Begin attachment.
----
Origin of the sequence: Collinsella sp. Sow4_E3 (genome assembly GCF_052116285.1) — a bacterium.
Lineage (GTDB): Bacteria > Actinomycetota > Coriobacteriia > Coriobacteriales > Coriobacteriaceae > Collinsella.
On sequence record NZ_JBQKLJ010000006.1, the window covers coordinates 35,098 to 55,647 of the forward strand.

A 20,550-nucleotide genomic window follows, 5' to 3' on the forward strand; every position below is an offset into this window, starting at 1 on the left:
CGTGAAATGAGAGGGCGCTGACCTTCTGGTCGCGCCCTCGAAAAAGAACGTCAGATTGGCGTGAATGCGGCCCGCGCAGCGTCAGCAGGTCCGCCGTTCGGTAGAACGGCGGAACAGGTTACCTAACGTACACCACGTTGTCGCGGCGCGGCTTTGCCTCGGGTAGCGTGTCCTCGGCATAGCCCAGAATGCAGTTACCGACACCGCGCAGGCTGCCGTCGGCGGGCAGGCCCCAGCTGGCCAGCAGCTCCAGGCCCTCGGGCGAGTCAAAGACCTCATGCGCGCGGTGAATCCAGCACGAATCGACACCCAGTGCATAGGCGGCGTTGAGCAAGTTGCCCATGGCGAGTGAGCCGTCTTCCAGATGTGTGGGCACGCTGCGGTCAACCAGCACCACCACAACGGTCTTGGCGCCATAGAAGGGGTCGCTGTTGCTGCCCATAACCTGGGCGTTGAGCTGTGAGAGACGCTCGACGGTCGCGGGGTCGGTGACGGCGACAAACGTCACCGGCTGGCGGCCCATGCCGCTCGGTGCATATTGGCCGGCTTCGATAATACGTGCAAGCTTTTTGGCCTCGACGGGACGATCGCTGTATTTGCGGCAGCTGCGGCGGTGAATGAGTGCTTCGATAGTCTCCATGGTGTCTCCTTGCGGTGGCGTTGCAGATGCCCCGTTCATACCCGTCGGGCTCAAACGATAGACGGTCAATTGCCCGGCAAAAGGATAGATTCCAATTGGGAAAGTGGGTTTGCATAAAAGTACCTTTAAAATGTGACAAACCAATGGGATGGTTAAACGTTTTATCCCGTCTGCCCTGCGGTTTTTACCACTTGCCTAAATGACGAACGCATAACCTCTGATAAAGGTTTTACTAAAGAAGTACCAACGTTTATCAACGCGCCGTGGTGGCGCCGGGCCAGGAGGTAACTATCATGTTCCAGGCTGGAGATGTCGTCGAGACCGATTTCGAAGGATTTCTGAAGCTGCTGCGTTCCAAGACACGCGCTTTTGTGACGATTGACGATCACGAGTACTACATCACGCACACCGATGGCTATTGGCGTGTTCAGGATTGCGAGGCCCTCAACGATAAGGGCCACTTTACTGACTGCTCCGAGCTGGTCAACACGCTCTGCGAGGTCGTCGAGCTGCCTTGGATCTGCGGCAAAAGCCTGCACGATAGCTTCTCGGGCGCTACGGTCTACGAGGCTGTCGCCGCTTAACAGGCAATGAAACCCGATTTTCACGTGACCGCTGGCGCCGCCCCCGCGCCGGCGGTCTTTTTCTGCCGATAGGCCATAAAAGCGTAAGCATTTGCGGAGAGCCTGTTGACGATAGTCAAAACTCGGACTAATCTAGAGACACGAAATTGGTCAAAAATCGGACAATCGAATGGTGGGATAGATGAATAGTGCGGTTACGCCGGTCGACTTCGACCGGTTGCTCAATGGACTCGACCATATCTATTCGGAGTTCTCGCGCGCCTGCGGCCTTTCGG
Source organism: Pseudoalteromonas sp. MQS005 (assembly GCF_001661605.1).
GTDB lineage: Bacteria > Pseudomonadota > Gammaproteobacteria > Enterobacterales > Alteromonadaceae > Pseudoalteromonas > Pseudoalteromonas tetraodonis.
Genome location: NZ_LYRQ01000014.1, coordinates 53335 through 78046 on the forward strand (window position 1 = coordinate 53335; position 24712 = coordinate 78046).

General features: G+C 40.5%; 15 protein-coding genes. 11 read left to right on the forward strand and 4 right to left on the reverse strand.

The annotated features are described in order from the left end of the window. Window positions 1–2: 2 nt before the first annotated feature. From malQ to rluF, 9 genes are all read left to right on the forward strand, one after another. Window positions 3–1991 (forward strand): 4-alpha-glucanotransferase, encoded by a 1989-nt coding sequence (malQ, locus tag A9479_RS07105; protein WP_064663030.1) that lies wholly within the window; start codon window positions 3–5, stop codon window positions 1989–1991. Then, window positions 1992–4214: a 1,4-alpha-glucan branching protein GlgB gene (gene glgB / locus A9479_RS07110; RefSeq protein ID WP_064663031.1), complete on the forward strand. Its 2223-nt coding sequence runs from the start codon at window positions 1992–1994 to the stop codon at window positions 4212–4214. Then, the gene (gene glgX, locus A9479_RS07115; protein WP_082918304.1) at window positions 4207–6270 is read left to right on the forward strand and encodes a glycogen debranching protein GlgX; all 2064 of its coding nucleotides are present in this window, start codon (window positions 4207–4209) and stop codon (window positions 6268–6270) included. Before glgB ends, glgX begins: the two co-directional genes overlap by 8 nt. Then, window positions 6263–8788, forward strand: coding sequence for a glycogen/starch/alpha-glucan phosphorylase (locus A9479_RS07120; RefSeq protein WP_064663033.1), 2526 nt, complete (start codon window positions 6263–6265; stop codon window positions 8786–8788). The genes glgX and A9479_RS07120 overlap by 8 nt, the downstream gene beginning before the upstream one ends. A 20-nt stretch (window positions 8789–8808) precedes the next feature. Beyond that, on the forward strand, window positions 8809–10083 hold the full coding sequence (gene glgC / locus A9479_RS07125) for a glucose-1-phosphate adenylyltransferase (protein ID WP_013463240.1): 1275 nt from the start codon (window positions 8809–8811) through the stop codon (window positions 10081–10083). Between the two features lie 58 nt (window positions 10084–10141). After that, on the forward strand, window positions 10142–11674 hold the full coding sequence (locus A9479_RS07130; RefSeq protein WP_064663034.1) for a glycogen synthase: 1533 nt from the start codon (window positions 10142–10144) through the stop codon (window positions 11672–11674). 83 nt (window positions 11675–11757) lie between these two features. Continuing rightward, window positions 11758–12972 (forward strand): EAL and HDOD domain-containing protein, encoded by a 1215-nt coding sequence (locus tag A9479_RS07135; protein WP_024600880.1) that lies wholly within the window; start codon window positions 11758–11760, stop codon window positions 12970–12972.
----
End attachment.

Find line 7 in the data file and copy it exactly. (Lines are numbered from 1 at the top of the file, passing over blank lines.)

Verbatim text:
GTDB lineage: Bacteria > Pseudomonadota > Gammaproteobacteria > Enterobacterales > Alteromonadaceae > Pseudoalteromonas > Pseudoalteromonas tetraodonis.